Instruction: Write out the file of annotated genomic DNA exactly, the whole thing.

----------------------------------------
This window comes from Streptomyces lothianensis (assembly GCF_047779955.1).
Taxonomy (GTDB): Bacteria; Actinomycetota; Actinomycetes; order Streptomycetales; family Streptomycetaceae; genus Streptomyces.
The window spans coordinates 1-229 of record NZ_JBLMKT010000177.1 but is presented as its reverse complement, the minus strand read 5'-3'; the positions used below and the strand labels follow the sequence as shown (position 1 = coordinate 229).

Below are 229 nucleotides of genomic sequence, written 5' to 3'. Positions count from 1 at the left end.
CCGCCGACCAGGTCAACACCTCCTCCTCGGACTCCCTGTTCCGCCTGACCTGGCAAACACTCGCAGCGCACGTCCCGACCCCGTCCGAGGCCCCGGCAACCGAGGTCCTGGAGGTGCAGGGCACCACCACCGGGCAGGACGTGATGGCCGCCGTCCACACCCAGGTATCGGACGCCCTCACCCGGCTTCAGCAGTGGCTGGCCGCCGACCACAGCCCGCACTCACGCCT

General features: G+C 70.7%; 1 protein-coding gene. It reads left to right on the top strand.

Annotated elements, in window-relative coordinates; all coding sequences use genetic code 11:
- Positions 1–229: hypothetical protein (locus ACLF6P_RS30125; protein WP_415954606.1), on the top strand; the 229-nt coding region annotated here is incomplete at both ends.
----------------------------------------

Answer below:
This window comes from Streptomyces lothianensis (assembly GCF_047779955.1).
Taxonomy (GTDB): Bacteria; Actinomycetota; Actinomycetes; order Streptomycetales; family Streptomycetaceae; genus Streptomyces.
The window spans coordinates 1-229 of record NZ_JBLMKT010000177.1 but is presented as its reverse complement, the minus strand read 5'-3'; the positions used below and the strand labels follow the sequence as shown (position 1 = coordinate 229).

Below are 229 nucleotides of genomic sequence, written 5' to 3'. Positions count from 1 at the left end.
CCGCCGACCAGGTCAACACCTCCTCCTCGGACTCCCTGTTCCGCCTGACCTGGCAAACACTCGCAGCGCACGTCCCGACCCCGTCCGAGGCCCCGGCAACCGAGGTCCTGGAGGTGCAGGGCACCACCACCGGGCAGGACGTGATGGCCGCCGTCCACACCCAGGTATCGGACGCCCTCACCCGGCTTCAGCAGTGGCTGGCCGCCGACCACAGCCCGCACTCACGCCT

General features: G+C 70.7%; 1 protein-coding gene. It reads left to right on the top strand.

Annotated elements, in window-relative coordinates; all coding sequences use genetic code 11:
- Positions 1–229: hypothetical protein (locus ACLF6P_RS30125; protein WP_415954606.1), on the top strand; the 229-nt coding region annotated here is incomplete at both ends.